Featured Vehicles

Lot Shots Find of the Week: 1966 Plymouth Valiant Signet

 

A parking lot is a parking lot—unless it’s the Summit Racing parking lot. On any given day or time, the lot outside a Summit Racing store can turn into an impromptu mini car show, depending on who’s stopped by the store. On Wednesday, we often share a notable parking lot find—another benefit of being powered by Summit Racing Equipment.

Plymouth Valiant Signet Front Passenger Side

(Image/OnAllCylinders)

The Plymouth Valiant will go largely unnoticed in the annals of automotive history—and that’s a cryin’ shame, because without the Valiant, we wouldn’t have the Barracuda.

And without the Barracuda, we might not have had the “Ponycar Wars” of the late 1960s.

And without those ponycar wars, we perhaps would’ve never seen the Hemi ‘Cuda, or Mustang Boss 429, or Camaro ZL-1.

It’s a chilling thought, but…we digress.

The Valiant was a “compact” car offered by Plymouth to compete with the new downsized options from GM and Ford. And, while it served as the basic underpinnings of the Barracuda in 1964, it never reached the cult status of the Nova, Corvair, or Falcon.

In fact, it doesn’t even seem to get the respect given to its Mopar twin, the Dodge Dart.

But that’s not to say anything against the Valiant. Rather, it’s quite a handsome car and has aged gracefully. You could even get it with a V8 and a four-speed, so what’s not to like?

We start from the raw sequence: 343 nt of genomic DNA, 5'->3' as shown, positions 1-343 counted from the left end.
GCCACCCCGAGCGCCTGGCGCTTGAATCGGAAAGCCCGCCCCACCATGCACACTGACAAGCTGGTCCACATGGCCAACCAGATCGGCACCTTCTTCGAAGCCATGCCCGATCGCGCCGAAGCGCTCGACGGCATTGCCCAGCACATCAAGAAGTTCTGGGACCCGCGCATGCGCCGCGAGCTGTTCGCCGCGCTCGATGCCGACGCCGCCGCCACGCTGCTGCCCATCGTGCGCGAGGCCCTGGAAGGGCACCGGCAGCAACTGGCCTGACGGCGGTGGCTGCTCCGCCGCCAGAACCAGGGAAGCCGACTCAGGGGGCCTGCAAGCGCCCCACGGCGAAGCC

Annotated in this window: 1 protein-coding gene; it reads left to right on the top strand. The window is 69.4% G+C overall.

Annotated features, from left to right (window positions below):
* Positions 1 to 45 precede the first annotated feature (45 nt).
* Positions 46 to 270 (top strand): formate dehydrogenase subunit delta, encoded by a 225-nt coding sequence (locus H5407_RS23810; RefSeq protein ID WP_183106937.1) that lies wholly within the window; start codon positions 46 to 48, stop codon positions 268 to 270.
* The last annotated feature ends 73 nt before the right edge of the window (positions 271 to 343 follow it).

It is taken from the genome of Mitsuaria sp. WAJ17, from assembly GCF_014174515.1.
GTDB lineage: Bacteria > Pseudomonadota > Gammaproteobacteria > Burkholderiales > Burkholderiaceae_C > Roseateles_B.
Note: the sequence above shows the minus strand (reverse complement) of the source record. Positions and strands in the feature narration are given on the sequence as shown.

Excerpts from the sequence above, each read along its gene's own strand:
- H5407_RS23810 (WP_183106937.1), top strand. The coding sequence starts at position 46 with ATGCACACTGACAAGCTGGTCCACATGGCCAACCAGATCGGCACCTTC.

This week’s Lot Shots features a Valiant parked outside the Summit Racing retail store in Tallmadge, OH which we found during fall on an infinitely warmer and sunnier day than we’re having now in this part of the country.

Its grille and taillights tell us it’s a 1966, which places it at the tail-end of the Valiant’s second generation.

Made from 1963-66, you could get your second-gen Valiant with Mopar’s “new” LA-series V8, the 273, or opt for the venerable Slant Six. This particular Valiant wears a Signet emblem, indicating top-of-the-line luxury trim. That Signet badge got you plush carpet, special badging, and upgraded seats.

Our Lot Shots Valiant Signet is a ragtop too, which does nothing but add to its cruiser cache.

It’s in pretty darn good condition and has clearly been taken care of.

So a hat-tip to its owner and a hat-tip to the Plymouth Valiant for being the unsung harbinger of the pony car wars.

Plymouth Valiant Signet Front Passenger Hood Sdie

(Image/OnAllCylinders)

 

Plymouth Valiant Signet Driver Seat

(Image/OnAllCylinders)

 

Plymouth Valiant Signet Passenger Rear

(Image/OnAllCylinders)

 

Plymouth Valiant Signet Driver Side Rear

(Image/OnAllCylinders)

 

Plymouth Valiant Signet interior

(Image/OnAllCylinders)

 

Plymouth Valiant Signet Grille

(Image/OnAllCylinders)

Tags: , , ,

5 Comments

  1. Awesome!

  2. Zeppo Jaworski says:

    I am sorry but the restoration is great. It looks dead on which means it is absolutely as fugly as it was 50 plus years ago when it was first introduced.

  3. I’ve always been a MOPAR guy, but there’s something about one guy’s ugly being another guy’s really cool! The ’61 Plymouths were as about as ugly as they come….but I stop & look whenever I see one – which isn’t often. If cruise-ins were all Camaros & Mustangs, they’d be pretty boring.

  4. Wouldn’t mind having one of these AND a Barracuda in my garage!

Leave a Reply to Gary Unger Cancel

Your email address will not be published. Required fields are marked *

*

This site uses Akismet to reduce spam. Learn how your comment data is processed.